Reservists Can Take Steps Now To Ease Return to the Workplace – Maud Purcell Interviewed by Wall Street Journal

Joe Walsh, a major in the Rhode Island Air National Guard, flew home last week from the Middle East, where he had been stationed for the past six months. His family is overjoyed to have him home — and so is his boss.

“I’m ecstatic that he’s coming back,” says Sarah Fuller, president of Decision Resources Inc., a Waltham, Mass., concern that provides market research and consulting to pharmaceutical companies. Mr. Walsh, 40 years old, will return to the company in two weeks as vice president of sales. In the months that he was away, three other managers picked up his responsibilities, but sales suffered at the company. “He was the glue that held together the whole team,” says Ms. Fuller.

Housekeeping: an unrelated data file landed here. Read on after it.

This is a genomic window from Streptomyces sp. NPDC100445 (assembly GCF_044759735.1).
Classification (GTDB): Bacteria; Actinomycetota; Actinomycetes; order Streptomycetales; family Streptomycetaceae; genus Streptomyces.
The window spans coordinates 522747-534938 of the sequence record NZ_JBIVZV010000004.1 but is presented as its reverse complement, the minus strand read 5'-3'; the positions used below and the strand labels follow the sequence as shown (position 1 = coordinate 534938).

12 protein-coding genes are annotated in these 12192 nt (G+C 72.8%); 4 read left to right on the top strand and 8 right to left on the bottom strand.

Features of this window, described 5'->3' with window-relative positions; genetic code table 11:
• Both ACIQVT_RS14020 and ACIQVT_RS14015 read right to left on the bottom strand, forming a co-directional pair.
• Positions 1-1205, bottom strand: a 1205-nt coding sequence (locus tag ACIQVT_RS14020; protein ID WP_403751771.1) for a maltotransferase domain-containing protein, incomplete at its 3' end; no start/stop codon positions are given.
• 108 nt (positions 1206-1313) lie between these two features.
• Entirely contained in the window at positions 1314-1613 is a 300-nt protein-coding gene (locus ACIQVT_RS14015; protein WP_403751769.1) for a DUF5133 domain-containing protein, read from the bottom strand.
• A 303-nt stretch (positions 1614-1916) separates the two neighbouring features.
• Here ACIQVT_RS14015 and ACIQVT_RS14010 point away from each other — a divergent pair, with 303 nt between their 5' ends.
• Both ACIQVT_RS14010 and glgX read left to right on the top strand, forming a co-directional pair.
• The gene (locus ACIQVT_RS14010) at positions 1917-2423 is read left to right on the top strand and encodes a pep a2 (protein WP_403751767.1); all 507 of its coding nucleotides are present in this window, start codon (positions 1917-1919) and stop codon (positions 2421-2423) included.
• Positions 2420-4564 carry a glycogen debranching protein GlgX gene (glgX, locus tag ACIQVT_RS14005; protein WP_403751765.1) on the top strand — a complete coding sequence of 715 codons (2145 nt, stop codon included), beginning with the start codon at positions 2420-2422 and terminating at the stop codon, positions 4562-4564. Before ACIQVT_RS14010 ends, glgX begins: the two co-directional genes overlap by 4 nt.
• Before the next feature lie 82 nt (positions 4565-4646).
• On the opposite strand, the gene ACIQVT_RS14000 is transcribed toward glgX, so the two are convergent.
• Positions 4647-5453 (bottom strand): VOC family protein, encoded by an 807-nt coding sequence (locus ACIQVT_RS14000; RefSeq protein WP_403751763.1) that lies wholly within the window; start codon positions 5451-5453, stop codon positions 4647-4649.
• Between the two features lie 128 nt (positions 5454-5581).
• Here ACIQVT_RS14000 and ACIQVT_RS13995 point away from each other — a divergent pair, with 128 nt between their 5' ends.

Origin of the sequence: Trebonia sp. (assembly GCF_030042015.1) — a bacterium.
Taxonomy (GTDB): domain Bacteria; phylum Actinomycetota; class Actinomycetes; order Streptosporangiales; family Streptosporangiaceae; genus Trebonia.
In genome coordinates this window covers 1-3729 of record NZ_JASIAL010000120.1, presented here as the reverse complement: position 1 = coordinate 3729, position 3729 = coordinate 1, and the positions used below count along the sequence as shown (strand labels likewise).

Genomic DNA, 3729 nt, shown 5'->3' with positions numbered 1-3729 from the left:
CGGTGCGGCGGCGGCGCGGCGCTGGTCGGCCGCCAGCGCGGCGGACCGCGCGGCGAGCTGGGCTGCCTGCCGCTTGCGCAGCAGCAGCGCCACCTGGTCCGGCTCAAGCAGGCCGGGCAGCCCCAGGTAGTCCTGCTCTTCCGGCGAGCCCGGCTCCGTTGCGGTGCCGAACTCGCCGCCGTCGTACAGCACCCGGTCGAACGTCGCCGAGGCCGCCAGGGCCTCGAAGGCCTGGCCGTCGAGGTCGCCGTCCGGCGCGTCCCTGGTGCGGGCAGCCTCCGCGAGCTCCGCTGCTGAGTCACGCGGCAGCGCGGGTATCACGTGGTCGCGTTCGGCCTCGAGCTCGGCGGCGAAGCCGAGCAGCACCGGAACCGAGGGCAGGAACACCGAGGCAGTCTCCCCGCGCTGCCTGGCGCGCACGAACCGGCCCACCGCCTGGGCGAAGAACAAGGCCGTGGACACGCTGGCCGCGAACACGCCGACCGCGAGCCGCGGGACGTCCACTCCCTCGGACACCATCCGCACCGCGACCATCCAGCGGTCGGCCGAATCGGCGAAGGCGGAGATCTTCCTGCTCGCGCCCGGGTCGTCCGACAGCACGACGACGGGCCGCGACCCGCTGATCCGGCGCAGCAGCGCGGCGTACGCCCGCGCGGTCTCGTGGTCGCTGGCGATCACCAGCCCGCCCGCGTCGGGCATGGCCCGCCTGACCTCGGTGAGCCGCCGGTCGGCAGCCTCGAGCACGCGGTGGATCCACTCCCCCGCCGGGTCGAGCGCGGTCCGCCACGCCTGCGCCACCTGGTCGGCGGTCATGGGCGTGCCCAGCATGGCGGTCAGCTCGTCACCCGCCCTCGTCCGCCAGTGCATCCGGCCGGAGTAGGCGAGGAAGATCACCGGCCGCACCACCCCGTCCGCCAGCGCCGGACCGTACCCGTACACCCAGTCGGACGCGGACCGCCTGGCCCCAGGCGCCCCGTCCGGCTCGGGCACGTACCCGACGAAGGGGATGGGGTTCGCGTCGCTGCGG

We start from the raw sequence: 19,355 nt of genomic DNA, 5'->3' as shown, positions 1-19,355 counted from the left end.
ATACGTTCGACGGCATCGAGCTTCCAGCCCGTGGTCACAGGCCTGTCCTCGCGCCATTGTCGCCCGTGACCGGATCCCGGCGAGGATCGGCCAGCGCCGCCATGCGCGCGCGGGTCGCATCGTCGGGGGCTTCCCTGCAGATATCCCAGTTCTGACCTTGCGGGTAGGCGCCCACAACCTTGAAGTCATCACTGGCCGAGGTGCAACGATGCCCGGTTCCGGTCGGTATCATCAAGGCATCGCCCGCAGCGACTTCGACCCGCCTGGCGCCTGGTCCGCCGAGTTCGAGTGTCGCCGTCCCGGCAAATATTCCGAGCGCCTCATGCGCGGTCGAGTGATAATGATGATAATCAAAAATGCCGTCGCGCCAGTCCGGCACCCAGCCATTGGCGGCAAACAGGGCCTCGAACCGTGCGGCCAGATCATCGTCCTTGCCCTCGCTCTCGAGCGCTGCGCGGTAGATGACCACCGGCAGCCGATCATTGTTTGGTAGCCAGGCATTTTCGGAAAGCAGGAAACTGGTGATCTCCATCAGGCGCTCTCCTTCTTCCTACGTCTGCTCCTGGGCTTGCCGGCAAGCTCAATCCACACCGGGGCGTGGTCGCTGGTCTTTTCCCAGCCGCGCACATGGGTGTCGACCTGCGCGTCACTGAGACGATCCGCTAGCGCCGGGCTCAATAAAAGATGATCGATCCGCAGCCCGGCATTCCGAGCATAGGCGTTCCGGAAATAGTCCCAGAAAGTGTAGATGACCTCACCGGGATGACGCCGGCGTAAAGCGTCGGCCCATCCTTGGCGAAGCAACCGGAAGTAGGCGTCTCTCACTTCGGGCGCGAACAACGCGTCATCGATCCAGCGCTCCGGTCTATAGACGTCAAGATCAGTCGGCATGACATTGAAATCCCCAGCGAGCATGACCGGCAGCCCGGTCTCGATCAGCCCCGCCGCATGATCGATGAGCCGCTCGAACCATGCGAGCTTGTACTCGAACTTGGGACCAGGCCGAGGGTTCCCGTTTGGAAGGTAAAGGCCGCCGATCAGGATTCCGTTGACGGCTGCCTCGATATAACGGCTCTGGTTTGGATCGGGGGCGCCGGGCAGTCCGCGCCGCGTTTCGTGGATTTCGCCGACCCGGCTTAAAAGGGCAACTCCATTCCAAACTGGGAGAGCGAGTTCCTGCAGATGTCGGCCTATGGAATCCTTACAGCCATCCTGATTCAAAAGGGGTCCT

Most reservists and members of the National Guard hope for such a welcome from their employers when they return home. But relatively few of the thousands of people who have been called away from their civilian jobs in the past two years to serve in overseas conflicts or to support homeland defense are likely to have such a homecoming, say experts.

As a general rule, the longer that reservists are away, the greater the challenges they encounter when they return to the office.

That could be a sobering thought for the 20,000 Army Reserve and Army National Guard troops…

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